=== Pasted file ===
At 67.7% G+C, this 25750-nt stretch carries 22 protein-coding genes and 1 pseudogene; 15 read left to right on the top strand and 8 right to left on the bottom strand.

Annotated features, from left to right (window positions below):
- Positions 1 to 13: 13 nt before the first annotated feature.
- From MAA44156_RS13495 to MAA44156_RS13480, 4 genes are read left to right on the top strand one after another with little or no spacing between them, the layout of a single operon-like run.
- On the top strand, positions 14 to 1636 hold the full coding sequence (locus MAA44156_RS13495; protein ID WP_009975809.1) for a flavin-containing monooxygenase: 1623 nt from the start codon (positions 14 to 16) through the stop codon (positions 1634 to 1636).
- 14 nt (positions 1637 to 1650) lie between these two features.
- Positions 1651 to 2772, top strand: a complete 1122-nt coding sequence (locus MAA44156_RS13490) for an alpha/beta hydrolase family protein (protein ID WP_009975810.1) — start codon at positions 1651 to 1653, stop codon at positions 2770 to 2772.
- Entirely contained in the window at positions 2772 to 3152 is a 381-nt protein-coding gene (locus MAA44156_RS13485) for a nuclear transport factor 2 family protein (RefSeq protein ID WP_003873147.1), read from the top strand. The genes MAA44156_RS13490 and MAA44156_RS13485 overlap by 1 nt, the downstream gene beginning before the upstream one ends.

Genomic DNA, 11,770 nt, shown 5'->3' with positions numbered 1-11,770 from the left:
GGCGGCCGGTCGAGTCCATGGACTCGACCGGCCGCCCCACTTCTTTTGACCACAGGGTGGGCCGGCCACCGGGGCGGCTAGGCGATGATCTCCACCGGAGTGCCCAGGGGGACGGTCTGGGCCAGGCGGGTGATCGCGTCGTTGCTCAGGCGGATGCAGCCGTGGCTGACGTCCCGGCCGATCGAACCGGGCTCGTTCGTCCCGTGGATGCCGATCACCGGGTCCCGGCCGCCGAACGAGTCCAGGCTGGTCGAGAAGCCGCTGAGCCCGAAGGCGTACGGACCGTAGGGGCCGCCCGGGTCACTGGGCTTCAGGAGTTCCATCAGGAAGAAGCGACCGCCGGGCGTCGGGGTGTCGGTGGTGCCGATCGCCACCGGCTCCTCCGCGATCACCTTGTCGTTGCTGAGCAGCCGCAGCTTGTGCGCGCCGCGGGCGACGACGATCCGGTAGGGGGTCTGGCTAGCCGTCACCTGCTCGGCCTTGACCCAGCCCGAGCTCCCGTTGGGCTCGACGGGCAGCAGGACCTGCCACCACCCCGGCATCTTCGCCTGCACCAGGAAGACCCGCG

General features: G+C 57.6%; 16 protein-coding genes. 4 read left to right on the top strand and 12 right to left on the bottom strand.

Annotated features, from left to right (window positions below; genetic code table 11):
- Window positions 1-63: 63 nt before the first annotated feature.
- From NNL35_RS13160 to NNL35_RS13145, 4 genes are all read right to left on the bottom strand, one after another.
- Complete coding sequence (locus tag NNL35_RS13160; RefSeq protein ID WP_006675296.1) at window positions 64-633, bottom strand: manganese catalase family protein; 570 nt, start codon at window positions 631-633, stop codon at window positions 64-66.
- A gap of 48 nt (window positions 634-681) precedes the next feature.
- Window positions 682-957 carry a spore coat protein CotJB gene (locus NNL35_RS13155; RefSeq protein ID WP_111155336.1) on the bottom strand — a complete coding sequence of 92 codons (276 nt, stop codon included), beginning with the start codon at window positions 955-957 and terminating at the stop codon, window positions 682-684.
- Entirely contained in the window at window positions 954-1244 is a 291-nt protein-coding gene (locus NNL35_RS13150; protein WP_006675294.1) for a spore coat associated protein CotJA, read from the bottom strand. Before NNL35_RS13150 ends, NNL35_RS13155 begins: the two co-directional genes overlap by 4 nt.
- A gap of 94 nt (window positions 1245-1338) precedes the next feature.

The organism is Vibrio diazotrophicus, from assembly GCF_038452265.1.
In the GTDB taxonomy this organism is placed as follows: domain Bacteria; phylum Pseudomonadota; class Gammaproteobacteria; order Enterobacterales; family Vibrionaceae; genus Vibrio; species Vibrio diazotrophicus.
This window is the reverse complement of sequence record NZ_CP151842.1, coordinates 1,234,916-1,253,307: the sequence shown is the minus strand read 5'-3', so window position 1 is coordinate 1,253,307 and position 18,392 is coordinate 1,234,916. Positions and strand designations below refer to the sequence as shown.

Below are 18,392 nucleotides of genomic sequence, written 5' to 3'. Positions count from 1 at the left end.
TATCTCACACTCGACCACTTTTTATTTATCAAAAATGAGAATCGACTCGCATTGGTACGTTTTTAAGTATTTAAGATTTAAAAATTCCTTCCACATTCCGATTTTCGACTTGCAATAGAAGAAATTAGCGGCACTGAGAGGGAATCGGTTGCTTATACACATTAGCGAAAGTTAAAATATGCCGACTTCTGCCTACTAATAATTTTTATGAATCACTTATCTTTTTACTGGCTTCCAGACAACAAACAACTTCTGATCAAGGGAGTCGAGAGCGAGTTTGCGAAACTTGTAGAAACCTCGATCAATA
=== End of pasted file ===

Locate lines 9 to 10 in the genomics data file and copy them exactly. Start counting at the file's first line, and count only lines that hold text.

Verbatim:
Genomic DNA, 11,770 nt, shown 5'->3' with positions numbered 1-11,770 from the left:
GGCGGCCGGTCGAGTCCATGGACTCGACCGGCCGCCCCACTTCTTTTGACCACAGGGTGGGCCGGCCACCGGGGCGGCTAGGCGATGATCTCCACCGGAGTGCCCAGGGGGACGGTCTGGGCCAGGCGGGTGATCGCGTCGTTGCTCAGGCGGATGCAGCCGTGGCTGACGTCCCGGCCGATCGAACCGGGCTCGTTCGTCCCGTGGATGCCGATCACCGGGTCCCGGCCGCCGAACGAGTCCAGGCTGGTCGAGAAGCCGCTGAGCCCGAAGGCGTACGGACCGTAGGGGCCGCCCGGGTCACTGGGCTTCAGGAGTTCCATCAGGAAGAAGCGACCGCCGGGCGTCGGGGTGTCGGTGGTGCCGATCGCCACCGGCTCCTCCGCGATCACCTTGTCGTTGCTGAGCAGCCGCAGCTTGTGCGCGCCGCGGGCGACGACGATCCGGTAGGGGGTCTGGCTAGCCGTCACCTGCTCGGCCTTGACCCAGCCCGAGCTCCCGTTGGGCTCGACGGGCAGCAGGACCTGCCACCACCCCGGCATCTTCGCCTGCACCAGGAAGACCCGCG